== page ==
The Meter is Running
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Mortgage refinancing predictions
AUTHORPatrick Niland and Edward Howe III
What you need to know if you’re pursuing mortgage refinancing: two different experts offer interest rate forecasts.
The Boom Is Over
By Patrick Niland
After almost 20 years of refinancing underlying mortgages for New York area cooperatives, I’ve become relatively proficient at “guesstimating” downturns in the market. I know that my guesses are correct whenever lenders start calling for my views. I’ve been getting a lot of those calls lately, which confirms that one of the longest runs of refinancing has finally come to an end.
Over the last five years, virtually every lender has reported record volumes of co-op underlying mortgage business. Now, most lenders are seeing little of such business beyond the maturing loans in their own portfolios. The reason for this change is not really caused by the recent increase in interest rates. True, 10-year treasury rates have risen from their 2002 low of about 3.35 percent to a high of about 4.70 percent before retreating to current levels of around 4.50 percent.
But that is a far cry from the 6.60 percent reached as recently as 2000 or the almost 8 percent seen in 1995! No, the dramatic change in the refinancing market is a supply issue. As one lender put it, “Everyone who could refinance, did.” So many co-ops refinanced their underlying debt over the last five years that very few deals remain to be done. Most lenders expect that this dearth of new co-op refinancing will persist until the next cycle rolls around in 2007 or 2008.
So, if your building happens to be one of the very few co-ops that hasn’t refinanced its underlying mortgage, what can you expect from the current market? For one thing, you’ll get a good interest rate. It won’t be the rock-bottom rate that one of your neighbors got when his building refinanced back in 2002, but it still will be very low by historical standards. Also, more lenders are entering the market and introducing attractive new products. This has increased competition for the few deals that do exist, and that has reduced spreads. So, while indices like the 10-year treasury have increased, the margins added to those indices have declined, restraining the overall rise in interest rates for new loans.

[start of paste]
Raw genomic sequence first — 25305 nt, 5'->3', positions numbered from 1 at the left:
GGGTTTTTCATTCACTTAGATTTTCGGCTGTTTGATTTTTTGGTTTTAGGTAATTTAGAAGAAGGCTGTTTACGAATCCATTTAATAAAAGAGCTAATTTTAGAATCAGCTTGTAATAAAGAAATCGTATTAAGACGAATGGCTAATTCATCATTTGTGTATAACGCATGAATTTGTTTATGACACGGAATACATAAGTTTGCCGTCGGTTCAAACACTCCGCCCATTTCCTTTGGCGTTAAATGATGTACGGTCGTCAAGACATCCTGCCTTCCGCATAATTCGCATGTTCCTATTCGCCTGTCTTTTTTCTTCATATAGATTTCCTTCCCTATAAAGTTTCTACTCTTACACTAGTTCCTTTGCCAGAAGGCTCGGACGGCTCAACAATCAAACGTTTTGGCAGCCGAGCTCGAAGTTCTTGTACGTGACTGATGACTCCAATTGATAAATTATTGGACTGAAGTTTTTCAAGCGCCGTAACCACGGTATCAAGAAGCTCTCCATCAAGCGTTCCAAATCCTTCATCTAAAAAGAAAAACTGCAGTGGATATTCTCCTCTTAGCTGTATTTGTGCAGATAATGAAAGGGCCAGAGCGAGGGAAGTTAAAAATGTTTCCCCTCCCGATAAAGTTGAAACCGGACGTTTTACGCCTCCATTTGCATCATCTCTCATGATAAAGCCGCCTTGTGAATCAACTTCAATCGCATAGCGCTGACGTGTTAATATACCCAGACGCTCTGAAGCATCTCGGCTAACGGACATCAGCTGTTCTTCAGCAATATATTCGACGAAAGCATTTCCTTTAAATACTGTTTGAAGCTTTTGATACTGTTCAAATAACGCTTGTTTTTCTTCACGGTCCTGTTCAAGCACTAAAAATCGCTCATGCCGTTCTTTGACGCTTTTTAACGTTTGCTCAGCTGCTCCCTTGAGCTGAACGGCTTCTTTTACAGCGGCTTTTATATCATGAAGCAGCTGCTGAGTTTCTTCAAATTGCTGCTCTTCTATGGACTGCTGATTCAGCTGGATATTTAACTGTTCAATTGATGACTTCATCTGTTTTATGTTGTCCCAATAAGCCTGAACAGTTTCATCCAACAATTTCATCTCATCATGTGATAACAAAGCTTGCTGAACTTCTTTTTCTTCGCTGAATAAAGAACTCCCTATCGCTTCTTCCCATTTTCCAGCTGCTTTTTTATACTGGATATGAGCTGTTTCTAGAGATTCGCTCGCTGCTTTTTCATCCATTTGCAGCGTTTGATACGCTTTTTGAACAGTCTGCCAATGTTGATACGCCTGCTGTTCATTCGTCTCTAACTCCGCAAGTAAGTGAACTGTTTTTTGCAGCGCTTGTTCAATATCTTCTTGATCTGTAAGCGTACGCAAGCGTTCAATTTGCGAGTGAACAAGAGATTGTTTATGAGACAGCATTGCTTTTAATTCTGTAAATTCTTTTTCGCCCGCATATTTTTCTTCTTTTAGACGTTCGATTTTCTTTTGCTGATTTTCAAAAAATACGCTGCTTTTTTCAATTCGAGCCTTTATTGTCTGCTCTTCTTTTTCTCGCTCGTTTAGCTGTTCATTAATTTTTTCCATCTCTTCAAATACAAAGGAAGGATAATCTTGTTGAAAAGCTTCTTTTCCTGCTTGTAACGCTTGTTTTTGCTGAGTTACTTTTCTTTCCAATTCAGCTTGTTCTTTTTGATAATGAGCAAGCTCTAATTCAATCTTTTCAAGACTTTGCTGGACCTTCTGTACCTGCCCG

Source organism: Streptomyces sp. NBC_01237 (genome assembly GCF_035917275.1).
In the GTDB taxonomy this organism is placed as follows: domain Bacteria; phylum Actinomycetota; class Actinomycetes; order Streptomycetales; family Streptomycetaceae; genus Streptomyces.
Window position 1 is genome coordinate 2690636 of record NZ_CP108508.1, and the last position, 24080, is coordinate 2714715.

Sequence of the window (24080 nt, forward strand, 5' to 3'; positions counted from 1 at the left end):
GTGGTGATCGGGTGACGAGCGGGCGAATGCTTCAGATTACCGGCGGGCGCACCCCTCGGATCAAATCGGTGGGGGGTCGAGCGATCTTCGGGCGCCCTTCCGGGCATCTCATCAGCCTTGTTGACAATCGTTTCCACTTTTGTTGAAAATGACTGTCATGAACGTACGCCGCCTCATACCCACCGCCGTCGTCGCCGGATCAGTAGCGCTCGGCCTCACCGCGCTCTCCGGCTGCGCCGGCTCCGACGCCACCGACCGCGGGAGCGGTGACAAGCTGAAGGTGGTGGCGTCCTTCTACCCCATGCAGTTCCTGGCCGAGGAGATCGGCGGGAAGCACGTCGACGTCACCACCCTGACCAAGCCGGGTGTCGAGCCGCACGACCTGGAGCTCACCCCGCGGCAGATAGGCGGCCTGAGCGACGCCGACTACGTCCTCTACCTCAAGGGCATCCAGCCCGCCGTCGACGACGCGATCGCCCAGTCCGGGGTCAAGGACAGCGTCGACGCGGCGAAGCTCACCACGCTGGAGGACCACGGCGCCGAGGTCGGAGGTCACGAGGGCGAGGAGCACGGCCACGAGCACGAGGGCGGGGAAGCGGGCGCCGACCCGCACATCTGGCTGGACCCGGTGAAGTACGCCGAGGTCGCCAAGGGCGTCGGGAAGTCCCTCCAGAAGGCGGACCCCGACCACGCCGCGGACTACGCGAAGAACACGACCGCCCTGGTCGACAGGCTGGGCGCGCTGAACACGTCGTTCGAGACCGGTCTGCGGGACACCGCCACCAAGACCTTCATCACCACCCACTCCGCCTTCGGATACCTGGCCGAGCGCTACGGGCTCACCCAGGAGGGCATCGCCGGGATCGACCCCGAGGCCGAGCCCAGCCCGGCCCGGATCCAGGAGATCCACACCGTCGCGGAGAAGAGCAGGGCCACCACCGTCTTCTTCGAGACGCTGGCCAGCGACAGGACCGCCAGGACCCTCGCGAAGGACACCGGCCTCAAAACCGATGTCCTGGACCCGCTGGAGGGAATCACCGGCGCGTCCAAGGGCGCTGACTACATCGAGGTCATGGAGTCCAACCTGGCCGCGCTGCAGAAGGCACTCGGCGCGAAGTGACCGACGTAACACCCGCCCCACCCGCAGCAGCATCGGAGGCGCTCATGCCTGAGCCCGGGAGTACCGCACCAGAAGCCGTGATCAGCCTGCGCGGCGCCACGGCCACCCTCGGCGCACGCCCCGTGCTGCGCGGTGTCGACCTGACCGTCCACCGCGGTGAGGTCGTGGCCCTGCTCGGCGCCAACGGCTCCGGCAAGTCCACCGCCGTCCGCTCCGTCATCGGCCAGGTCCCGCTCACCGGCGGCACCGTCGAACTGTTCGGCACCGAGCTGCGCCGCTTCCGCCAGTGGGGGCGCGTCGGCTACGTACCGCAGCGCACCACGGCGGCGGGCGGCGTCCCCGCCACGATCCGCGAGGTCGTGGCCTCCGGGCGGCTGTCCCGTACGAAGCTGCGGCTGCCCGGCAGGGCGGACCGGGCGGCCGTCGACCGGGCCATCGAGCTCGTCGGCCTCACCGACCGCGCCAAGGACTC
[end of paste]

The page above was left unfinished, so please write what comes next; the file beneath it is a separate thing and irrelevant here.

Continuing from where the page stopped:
Second, because many lenders are hungry for new business, you’ll get a much warmer reception than you might have gotten during the deluge of recent years. That doesn’t mean that you can tell a loan officer what to do, or that you can be any less prepared. However, it does mean that you might be able to negotiate a few more concessions. Don’t get carried away by this prospect, though. Such basic underwriting criteria as owner-occupancy levels, loan-to-value comparisons, and financial conditions still guide most loan decisions.
What’s my forecast for interest rates? If I really knew the answer, I’d be sipping pina coladas on a beach somewhere. My best guess is that rates will trade in a fairly narrow range for quite a while, but the range itself will drift upward. Remember, though, that “rate” is not the most important aspect of your new loan. Structure is. So, if you need to refinance your building’s underlying mortgage, don’t dawdle. Call all of your professional advisors – your accountant, attorney, managing agent, and a good mortgage broker – to help you structure the right loan. Then, get to work!
Patrick Niland is president of First Funding, a mortgage brokerage firm.
Still Looking Good
By Edward Howe III
As interest rates trend up, some boards may feel that the window for favorably refinancing debt is closing. This is not the case, as robust origination volumes continue to attest. The surge in lending activity in the New York metropolitan area is unabated, as many cooperatives move to take advantage of still-desirable market rates.
In this environment, many boards are seeking refinancing that can lower the cost of servicing their cooperative’s debt and also provide funds to cover the expense of necessary, but expensive, capital improvements. Although rates may be inching up, property values continue to appreciate at a far faster rate. This scenario affords a board the opportunity to tap into equity through cash-out borrowing as a cost-effective way to cover capital improvement expenses, while maintaining low debt-to-equity ratios. When faced with big ticket projects like façade restoration, window replacements, or elevator, plumbing, and heating upgrades, boards are finding cash-out refinancing is a fiscally smart alternative to unpopular special assessments.
After deciding to pursue refinancing, a board should undertake a careful analysis of potential financial partners, with the goal of finding a lender who not only understands the current real estate market, but also clearly grasps the unique needs of a cooperative corporation. Locking in a favorable rate an important goal for any board, and arranging financing with dispatch can be a key factor in achieving this.
Interest rate forecasts for 2006 see more upticks ahead. And, some real estate projections indicate a softening of appreciation levels may be in the works. Given this shifting scenario, a board planning to refinance their building will find it a wise decision to move ahead sooner rather than later. Proactively managing all fiscal goals is the hallmark of a well-run board, effectively protecting the ongoing financial health of the property.
Edward Howe III is the managing director at the National Cooperative Bank.